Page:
Serum Institute of India’s (SII) Covishield Covid-19 vaccine can only be considered for marketing authorisation in the European Union (EU) if we receive an application in this regard, the European Medicines Agency (EMA) said on Monday.
This development comes in the backdrop of reports stating that people vaccinated with Covishield will most likely not be able to travel across the EU as the vaccine is yet to receive clearance by EMA.
"Concerning a possible EMA authorisation for Covishield, as of yesterday, the European Medicine Agency (EMA) stated that it had not received a request for approval. It will examine any such request when received, as per its procedures," NDTV quoted the EU as saying.
Prior to this development, SII had urged the Indian government to take up inclusion of Covishield in the EU Covid-19 Vaccination Passport with the European Union and other countries.
The EU Digital COVID certificate or 'Green Pass' will be mandatory to travel to European countries and the document is likely to serve as proof that a person is vaccinated against Covid-19.
Travel under 'Green Pass' to non-EU citizens may be rolled out in a phased manner from July 1.
However, individual European Union member countries may have separate rules and norms for travellers.
The EMA has already approved four Covid-19 vaccines which included Vaxzevria, the AstraZeneca vaccine manufactured in the UK and EU-member countries.
The SII makes Covishield in India with a licence from AstraZeneca.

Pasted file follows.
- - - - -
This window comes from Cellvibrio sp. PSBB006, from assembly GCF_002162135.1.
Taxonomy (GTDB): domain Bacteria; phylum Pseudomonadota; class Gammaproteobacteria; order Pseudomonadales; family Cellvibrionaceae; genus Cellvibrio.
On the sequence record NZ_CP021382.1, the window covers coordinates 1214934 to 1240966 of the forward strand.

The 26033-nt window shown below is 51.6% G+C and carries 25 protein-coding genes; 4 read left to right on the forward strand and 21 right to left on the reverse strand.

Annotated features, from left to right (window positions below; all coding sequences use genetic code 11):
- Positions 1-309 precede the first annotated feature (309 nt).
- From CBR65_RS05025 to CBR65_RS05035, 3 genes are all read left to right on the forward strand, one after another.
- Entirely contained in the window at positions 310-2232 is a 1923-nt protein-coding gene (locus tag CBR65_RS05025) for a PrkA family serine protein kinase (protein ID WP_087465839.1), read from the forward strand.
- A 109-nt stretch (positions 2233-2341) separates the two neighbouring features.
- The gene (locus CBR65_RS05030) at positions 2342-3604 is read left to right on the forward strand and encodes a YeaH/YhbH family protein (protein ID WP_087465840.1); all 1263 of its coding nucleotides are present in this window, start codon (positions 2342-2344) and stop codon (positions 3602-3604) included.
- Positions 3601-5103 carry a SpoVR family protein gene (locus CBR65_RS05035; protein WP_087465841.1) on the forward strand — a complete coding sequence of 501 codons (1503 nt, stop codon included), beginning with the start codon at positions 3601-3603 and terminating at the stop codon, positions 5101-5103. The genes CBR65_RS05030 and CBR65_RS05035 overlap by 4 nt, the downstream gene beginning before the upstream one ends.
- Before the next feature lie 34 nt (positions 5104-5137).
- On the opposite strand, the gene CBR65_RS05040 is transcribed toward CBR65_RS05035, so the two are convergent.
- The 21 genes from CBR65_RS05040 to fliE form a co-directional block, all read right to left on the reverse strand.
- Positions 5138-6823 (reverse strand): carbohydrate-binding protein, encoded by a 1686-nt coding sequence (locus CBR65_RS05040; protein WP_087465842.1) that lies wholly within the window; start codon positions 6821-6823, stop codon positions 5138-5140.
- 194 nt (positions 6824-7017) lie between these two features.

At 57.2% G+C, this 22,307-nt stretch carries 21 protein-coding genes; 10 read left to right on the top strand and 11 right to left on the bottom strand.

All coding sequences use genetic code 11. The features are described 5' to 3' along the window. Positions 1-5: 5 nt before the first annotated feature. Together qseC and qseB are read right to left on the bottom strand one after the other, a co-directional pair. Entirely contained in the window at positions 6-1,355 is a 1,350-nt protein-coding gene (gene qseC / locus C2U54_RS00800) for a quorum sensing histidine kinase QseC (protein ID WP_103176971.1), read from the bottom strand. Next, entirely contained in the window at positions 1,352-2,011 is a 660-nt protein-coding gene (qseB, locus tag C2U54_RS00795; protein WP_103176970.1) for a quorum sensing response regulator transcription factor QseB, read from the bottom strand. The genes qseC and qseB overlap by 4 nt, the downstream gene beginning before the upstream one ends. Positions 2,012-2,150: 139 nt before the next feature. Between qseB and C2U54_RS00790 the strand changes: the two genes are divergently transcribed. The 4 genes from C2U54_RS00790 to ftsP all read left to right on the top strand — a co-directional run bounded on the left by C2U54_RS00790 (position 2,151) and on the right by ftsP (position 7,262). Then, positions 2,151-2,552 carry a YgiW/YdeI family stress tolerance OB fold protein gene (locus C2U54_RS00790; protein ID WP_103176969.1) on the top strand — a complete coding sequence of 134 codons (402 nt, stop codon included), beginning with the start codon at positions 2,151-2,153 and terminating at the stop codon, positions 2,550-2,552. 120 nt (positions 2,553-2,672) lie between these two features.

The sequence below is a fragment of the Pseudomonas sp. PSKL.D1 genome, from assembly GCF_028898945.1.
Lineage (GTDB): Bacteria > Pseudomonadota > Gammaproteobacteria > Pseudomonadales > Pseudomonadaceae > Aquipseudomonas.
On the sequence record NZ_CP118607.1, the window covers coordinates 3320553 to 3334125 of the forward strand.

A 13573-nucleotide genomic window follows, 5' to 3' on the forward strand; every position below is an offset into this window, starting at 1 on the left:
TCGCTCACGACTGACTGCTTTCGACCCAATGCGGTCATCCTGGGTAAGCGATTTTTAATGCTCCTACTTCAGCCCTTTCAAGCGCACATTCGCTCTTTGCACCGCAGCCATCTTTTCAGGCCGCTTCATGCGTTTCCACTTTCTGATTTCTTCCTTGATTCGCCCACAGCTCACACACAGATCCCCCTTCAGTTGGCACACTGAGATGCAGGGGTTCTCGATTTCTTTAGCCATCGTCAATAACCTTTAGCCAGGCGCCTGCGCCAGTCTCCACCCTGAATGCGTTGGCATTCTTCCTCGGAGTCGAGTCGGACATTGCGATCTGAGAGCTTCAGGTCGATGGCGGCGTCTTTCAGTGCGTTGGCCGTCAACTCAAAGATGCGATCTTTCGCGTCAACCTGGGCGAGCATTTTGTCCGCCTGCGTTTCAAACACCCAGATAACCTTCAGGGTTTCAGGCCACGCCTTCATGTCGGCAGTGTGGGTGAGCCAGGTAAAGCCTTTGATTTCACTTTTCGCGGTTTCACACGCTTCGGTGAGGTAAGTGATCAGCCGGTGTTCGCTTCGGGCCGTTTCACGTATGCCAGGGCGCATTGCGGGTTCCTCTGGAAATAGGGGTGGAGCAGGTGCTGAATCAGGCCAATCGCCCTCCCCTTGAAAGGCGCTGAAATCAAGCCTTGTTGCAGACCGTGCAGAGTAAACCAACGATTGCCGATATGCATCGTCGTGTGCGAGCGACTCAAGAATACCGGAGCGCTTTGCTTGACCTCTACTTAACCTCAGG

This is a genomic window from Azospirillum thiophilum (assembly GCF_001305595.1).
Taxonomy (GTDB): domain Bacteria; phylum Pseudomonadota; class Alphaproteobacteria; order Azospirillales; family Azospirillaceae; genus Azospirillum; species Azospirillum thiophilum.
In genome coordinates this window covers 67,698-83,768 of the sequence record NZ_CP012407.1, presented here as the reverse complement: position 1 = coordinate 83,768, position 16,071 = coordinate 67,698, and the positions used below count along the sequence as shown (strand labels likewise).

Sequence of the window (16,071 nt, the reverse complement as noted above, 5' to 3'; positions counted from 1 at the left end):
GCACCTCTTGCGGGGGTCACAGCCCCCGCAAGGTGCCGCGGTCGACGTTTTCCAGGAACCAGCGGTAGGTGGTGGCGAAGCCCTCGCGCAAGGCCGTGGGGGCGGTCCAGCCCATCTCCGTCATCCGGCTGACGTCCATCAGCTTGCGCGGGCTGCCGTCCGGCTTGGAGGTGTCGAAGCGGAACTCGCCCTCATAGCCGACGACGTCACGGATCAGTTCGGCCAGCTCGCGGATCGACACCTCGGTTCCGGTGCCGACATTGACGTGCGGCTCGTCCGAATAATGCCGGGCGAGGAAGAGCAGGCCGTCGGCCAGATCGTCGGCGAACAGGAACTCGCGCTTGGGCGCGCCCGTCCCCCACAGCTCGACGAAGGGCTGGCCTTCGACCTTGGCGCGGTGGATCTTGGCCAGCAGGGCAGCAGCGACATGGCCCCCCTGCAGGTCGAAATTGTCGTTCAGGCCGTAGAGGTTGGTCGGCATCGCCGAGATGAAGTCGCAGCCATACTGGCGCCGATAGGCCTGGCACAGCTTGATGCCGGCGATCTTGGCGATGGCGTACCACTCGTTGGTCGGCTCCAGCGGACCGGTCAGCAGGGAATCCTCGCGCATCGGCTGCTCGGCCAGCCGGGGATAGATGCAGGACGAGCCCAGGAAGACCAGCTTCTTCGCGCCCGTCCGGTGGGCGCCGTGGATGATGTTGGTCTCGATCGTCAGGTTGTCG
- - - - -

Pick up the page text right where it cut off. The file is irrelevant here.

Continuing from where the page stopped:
"The only Covid-19 vaccine from AstraZeneca for which a marketing authorisation application was submitted to and evaluated by EMA, leading to its authorisation in the EU, is Vaxzevria," Alessandro Faia, a spokesperson of the EMA said.
"In the EU, the vaccine called Covishield does not currently have a marketing authorisation. Even though it may use an analogous production technology to Vaxzevria (the COVID-19 AstraZeneca vaccine authorised in the EU), Covishield as such is not currently approved under EU rules," the official said.
Explaining the reason, the official said even tiny differences in the manufacturing conditions can result in differences in the final product.
"This is because vaccines are biological products. Even tiny differences in the manufacturing conditions can result in differences in the final product, and EU law, therefore, requires the manufacturing sites and production process to be assessed and approved as part of the authorisation process," the spokesperson said.
"Should we receive a marketing authorisation application for Covishield or should any change to the approved manufacturing sites for Vaxzevria be approved, we would communicate about it," he said.
The official clarified that the EMA is not responsible for any decision regarding travelling into the EU and the travelling conditions associated with Covid-19 vaccination, such as the EU Digital COVID certificate.
"This is a matter for the European Commission and for individual member states," the official added.
(With PTI inputs)